Global economy to plunge into deepest recession since World War II: World Bank Report
The emerging market and developing economies are predicted to shrink by 2.5 percent in 2020, their first contraction as a group in almost.
The Global Economy is predicted to shrink by 5.2 percent in 2020, which is the deepest plunge since the Second World War, according to the forecasts of the World Bank. The severe contraction in the global economy is a result of the massive shutdown measures evoked across the world to contain the coronavirus pandemic.
According to World Bank’s June 2020 Global Economic Prospects, the largest fraction of economies will see a decline this year in their per capita output since 1870. Millions are expected to fall into extreme poverty this year.
The economic blow is expected to hit the hardest in countries worst-affected by the COVID-19 pandemic and those which heavily rely on global trade, tourism, commodity exports and external financing.
• According to the World Bank report, economic activity among advanced economies is expected to shrink 7 percent in 2020 due to major disruption in domestic demand and supply, trade, and finance.
• The emerging market and developing economies (EMDEs) are predicted to shrink by 2.5 percent in 2020, their first contraction as a group in almost. The per capita incomes are expected to decline by 3.6 percent.
• Though the magnitude of disruption will vary from region to region, all emerging market and developing economies have vulnerabilities that can be magnified by external shocks.
• The interruptions in schooling and primary healthcare access are also likely to have lasting impacts on human capital development.
• The U.S. economy is expected to contract by 6.1 percent this year, the Euro Area output is expected to shrink 9.1 percent, while Japan’s economy is anticipated to shrink by 6.1 percent.
According to the World Bank, the COVID-19 crisis is likely to leave long-lasting scars and pose major global challenges. World Bank Group Vice President for Equitable Growth, Finance and Institutions, Ceyla Pazarbasiogl said that their first order of business is to address the global health and economic emergency. Beyond that, Pazarbasiogl said that the global community must unite to find ways to rebuild a robust recovery to prevent more people from falling into poverty and unemployment.
The baseline forecast, which assumes that the pandemic will slow down enough to allow the lifting of domestic restrictions by mid-year in advanced economies and a bit later in EMDEs, global growth is predicted to bounceback to 4.2 percent in 2021. While the advanced economies are predicted to grow at 3.9 percent as per this forecast, the EMDEs will bounce back to grow by 4.6 percent.
The outlook is though uncertain, as it involves many downside risks such as the possibility prolonged pandemic, which can result in massive financial upheaval and disruption in global trade and supply chain. The downside outlook could lead the global economy to shrink by as much as 8 percent this year, followed by a sluggish recovery of just over 1 percent in 2021 with the output in EMDEs contracting by almost 5 percent in 2020.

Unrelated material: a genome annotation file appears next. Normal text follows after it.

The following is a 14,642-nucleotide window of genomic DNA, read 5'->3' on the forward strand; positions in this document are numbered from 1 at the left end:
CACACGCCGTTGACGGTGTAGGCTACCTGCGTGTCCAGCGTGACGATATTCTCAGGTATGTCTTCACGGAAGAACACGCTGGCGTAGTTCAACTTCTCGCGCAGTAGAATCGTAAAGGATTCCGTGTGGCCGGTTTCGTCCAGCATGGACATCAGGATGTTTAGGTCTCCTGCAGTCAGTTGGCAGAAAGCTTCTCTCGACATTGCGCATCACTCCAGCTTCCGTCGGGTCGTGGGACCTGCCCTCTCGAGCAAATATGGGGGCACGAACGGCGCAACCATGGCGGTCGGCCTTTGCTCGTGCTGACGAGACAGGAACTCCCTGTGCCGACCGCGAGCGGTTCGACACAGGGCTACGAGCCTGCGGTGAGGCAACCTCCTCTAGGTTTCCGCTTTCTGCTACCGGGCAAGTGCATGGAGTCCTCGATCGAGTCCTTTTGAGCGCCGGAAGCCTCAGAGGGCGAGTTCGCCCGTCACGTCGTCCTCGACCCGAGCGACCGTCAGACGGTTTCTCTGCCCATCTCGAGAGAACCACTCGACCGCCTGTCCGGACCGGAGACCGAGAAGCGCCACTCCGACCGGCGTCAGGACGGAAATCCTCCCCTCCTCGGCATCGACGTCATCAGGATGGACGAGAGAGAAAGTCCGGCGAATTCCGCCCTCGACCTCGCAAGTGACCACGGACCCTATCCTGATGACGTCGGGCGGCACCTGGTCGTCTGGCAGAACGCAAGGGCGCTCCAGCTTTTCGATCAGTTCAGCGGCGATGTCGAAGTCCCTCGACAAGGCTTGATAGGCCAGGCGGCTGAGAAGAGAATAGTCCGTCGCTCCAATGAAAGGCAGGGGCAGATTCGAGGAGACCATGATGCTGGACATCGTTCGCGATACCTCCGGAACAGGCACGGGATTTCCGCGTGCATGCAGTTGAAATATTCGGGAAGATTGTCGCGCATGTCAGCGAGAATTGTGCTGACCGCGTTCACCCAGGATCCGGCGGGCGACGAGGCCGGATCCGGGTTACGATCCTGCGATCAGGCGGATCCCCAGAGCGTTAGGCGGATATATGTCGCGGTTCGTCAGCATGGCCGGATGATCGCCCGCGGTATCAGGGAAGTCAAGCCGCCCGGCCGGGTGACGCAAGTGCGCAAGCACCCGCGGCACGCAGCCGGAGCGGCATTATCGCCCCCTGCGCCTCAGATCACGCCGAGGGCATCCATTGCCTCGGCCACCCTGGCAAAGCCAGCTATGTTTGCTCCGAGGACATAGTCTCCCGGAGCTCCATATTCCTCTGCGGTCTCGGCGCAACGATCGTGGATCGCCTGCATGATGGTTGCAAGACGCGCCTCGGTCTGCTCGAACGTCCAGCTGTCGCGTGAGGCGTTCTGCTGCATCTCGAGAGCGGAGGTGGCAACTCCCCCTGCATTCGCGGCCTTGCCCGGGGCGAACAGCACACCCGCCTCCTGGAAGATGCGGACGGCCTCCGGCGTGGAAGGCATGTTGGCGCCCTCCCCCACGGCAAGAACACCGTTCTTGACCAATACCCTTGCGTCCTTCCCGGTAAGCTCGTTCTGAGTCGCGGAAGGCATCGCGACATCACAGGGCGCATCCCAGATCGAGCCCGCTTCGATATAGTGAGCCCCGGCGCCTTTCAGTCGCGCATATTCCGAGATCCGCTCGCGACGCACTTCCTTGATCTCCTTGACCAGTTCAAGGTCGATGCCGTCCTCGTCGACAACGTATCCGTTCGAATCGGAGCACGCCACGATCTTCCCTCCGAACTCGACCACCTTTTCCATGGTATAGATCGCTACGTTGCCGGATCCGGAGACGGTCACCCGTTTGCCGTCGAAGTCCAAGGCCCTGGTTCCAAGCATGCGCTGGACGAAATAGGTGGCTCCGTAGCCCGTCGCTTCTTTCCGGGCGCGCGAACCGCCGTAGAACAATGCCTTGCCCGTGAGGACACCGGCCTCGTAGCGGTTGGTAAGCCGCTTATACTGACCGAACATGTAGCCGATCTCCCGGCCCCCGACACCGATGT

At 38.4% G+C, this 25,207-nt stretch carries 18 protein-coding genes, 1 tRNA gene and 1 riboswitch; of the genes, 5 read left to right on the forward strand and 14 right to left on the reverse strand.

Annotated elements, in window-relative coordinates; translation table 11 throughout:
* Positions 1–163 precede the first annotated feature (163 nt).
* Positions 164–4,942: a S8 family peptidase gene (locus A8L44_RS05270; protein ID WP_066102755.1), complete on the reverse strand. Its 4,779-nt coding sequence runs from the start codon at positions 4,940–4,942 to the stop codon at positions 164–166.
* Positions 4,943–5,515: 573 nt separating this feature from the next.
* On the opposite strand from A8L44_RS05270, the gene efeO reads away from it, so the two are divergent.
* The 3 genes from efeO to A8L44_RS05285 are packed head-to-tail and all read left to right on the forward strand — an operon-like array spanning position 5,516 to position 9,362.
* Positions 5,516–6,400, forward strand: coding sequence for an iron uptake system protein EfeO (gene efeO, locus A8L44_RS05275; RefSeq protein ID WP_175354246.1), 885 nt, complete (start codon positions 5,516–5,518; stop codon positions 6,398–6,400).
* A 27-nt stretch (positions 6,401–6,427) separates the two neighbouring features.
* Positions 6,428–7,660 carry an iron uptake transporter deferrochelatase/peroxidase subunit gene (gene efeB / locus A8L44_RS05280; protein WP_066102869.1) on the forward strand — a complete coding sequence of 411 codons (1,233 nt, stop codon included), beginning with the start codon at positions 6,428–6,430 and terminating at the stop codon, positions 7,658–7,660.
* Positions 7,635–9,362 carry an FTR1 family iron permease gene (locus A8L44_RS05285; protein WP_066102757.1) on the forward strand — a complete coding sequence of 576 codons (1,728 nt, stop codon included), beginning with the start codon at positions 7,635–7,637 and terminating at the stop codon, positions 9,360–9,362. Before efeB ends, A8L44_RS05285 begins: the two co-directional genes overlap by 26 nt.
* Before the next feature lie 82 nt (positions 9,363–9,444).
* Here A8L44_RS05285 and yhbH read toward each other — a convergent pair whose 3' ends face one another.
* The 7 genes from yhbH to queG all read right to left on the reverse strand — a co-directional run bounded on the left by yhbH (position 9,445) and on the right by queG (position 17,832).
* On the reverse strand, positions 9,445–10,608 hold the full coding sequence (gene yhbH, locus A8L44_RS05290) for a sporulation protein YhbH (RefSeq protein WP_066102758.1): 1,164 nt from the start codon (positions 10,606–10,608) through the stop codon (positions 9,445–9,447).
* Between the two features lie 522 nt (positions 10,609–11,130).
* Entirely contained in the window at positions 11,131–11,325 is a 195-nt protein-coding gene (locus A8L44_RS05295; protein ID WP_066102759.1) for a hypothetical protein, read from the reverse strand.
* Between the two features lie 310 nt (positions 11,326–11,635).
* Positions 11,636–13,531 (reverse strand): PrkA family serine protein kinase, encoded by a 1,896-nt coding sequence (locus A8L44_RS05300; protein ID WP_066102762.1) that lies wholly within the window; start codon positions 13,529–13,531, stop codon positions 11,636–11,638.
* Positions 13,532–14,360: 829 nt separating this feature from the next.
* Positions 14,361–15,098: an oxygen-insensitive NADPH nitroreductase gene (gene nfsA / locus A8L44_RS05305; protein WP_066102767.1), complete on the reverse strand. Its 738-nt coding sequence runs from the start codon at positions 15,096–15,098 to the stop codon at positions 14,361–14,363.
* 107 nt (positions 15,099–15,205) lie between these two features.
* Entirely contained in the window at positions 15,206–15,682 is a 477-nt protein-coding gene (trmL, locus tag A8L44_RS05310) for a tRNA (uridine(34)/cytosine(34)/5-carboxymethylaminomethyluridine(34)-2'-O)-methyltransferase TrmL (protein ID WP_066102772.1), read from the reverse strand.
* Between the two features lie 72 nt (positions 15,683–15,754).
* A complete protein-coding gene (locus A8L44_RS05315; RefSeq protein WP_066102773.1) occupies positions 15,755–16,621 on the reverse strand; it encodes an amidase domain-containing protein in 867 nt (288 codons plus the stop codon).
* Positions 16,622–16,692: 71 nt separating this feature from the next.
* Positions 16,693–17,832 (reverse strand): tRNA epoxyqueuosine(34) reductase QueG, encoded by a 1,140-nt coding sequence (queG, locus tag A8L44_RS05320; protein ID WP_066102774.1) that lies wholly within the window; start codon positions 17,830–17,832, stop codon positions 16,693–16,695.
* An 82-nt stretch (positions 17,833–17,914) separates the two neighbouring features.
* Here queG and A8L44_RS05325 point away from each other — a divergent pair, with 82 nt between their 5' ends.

East Asia and Pacific Region: The region’s growth is projected to fall to 0.5 percent in 2020, the lowest rate since 1967.
Europe and Central Asia Region: The regional economy is forecasted to fall by 4.7%, with recessions in nearly all countries.
Latin America and the Caribbean: The economic activity in the region is predicted to plunge by 7.2 percent in 2020.6.9
Middle East and North Africa: The economic activity in the region is forecasted to contract by 4.2 percent this year as a result of the massive impact of the pandemic, especially on the oil market.
South Asia: The economic activity in the region is projected to fall by 2.7% in 2020 as pandemic containment measures hinder demand and services activity and uncertainty continues about the course of the private investment.
Sub-Saharan Africa: The regional economy is expected to fall by 2.8% in 2020, the deepest on record.
What measures can be adopted to reduce the impact of COVID-19 pandemic?
Health and Economic Policy Action: As per the World Bank, there is an urgent need for health and economic policy action, including global cooperation, to reduce the consequences, protect vulnerable populations and strengthen the capacity of nations to prevent and effectively deal with similar events in the future.
Strengthen Public Health Systems: It is also critically important for emerging markets and developing economies that are more vulnerable to strengthen their public health systems, address challenges posed by informality and limited safety nets and enact reforms that facilitate strong and sustainable growth once the crisis passes.
Provision of Additional Stimulus: The emerging market and developing economies with available fiscal space and affordable financing conditions can consider additional stimulus to help revive economic growth. It should be accompanied by measures to help restore medium-term fiscal sustainability, strengthen fiscal frameworks, increase domestic revenue mobilization and spending efficiency, and raise fiscal and debt transparency.
Transparency: The transparency of all government financial commitments including debt-like instruments and investments is a significant step in creating an attractive investment climate and could make substantial progress after lifting the COVID lockdown.